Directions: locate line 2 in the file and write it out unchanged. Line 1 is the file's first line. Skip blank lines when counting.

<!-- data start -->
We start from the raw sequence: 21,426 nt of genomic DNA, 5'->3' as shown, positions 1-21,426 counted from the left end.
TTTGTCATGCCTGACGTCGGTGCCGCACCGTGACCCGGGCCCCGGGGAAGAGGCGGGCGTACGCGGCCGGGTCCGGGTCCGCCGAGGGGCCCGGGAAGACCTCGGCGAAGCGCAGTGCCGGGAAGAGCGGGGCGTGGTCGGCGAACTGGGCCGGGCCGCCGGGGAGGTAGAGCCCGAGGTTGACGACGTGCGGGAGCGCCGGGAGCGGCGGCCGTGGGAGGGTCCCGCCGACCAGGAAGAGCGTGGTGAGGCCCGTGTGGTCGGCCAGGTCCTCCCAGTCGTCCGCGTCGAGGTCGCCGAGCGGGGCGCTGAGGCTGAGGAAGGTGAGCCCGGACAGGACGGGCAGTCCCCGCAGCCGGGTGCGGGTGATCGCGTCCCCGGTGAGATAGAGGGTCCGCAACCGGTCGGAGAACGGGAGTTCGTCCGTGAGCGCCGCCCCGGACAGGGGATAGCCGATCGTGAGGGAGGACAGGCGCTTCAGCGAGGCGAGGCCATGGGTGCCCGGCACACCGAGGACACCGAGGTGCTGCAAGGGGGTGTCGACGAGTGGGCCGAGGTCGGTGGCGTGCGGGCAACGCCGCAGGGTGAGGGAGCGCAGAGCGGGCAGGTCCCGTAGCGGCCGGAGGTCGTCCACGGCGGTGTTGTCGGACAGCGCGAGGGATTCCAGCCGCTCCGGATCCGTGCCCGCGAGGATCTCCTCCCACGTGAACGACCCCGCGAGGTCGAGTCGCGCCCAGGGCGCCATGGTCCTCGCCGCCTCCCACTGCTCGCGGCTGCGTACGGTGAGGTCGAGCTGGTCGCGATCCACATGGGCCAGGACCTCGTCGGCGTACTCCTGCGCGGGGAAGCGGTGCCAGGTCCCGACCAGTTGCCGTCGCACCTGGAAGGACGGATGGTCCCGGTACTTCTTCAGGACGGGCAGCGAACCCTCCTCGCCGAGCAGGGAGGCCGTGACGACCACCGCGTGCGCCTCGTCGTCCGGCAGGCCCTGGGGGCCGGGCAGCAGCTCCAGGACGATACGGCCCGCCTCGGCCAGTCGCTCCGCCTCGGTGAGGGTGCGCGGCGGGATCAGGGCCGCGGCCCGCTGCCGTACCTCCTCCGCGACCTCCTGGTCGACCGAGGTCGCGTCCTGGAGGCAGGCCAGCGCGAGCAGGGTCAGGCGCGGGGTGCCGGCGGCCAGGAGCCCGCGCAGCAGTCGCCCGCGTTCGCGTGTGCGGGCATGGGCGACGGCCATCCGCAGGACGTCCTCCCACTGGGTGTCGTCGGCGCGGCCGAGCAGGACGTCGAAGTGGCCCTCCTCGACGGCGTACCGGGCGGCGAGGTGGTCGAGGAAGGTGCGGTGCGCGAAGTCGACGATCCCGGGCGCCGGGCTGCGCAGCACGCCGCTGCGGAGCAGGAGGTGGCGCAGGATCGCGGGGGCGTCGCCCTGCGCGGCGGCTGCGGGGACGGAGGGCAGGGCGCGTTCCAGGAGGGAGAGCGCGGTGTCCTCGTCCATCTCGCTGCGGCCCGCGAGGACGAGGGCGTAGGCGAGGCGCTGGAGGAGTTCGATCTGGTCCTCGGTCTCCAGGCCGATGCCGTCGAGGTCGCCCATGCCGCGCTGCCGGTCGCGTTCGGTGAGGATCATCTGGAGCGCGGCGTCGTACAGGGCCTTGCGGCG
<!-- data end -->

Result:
TTTGTCATGCCTGACGTCGGTGCCGCACCGTGACCCGGGCCCCGGGGAAGAGGCGGGCGTACGCGGCCGGGTCCGGGTCCGCCGAGGGGCCCGGGAAGACCTCGGCGAAGCGCAGTGCCGGGAAGAGCGGGGCGTGGTCGGCGAACTGGGCCGGGCCGCCGGGGAGGTAGAGCCCGAGGTTGACGACGTGCGGGAGCGCCGGGAGCGGCGGCCGTGGGAGGGTCCCGCCGACCAGGAAGAGCGTGGTGAGGCCCGTGTGGTCGGCCAGGTCCTCCCAGTCGTCCGCGTCGAGGTCGCCGAGCGGGGCGCTGAGGCTGAGGAAGGTGAGCCCGGACAGGACGGGCAGTCCCCGCAGCCGGGTGCGGGTGATCGCGTCCCCGGTGAGATAGAGGGTCCGCAACCGGTCGGAGAACGGGAGTTCGTCCGTGAGCGCCGCCCCGGACAGGGGATAGCCGATCGTGAGGGAGGACAGGCGCTTCAGCGAGGCGAGGCCATGGGTGCCCGGCACACCGAGGACACCGAGGTGCTGCAAGGGGGTGTCGACGAGTGGGCCGAGGTCGGTGGCGTGCGGGCAACGCCGCAGGGTGAGGGAGCGCAGAGCGGGCAGGTCCCGTAGCGGCCGGAGGTCGTCCACGGCGGTGTTGTCGGACAGCGCGAGGGATTCCAGCCGCTCCGGATCCGTGCCCGCGAGGATCTCCTCCCACGTGAACGACCCCGCGAGGTCGAGTCGCGCCCAGGGCGCCATGGTCCTCGCCGCCTCCCACTGCTCGCGGCTGCGTACGGTGAGGTCGAGCTGGTCGCGATCCACATGGGCCAGGACCTCGTCGGCGTACTCCTGCGCGGGGAAGCGGTGCCAGGTCCCGACCAGTTGCCGTCGCACCTGGAAGGACGGATGGTCCCGGTACTTCTTCAGGACGGGCAGCGAACCCTCCTCGCCGAGCAGGGAGGCCGTGACGACCACCGCGTGCGCCTCGTCGTCCGGCAGGCCCTGGGGGCCGGGCAGCAGCTCCAGGACGATACGGCCCGCCTCGGCCAGTCGCTCCGCCTCGGTGAGGGTGCGCGGCGGGATCAGGGCCGCGGCCCGCTGCCGTACCTCCTCCGCGACCTCCTGGTCGACCGAGGTCGCGTCCTGGAGGCAGGCCAGCGCGAGCAGGGTCAGGCGCGGGGTGCCGGCGGCCAGGAGCCCGCGCAGCAGTCGCCCGCGTTCGCGTGTGCGGGCATGGGCGACGGCCATCCGCAGGACGTCCTCCCACTGGGTGTCGTCGGCGCGGCCGAGCAGGACGTCGAAGTGGCCCTCCTCGACGGCGTACCGGGCGGCGAGGTGGTCGAGGAAGGTGCGGTGCGCGAAGTCGACGATCCCGGGCGCCGGGCTGCGCAGCACGCCGCTGCGGAGCAGGAGGTGGCGCAGGATCGCGGGGGCGTCGCCCTGCGCGGCGGCTGCGGGGACGGAGGGCAGGGCGCGTTCCAGGAGGGAGAGCGCGGTGTCCTCGTCCATCTCGCTGCGGCCCGCGAGGACGAGGGCGTAGGCGAGGCGCTGGAGGAGTTCGATCTGGTCCTCGGTCTCCAGGCCGATGCCGTCGAGGTCGCCCATGCCGCGCTGCCGGTCGCGTTCGGTGAGGATCATCTGGAGCGCGGCGTCGTACAGGGCCTTGCGGCG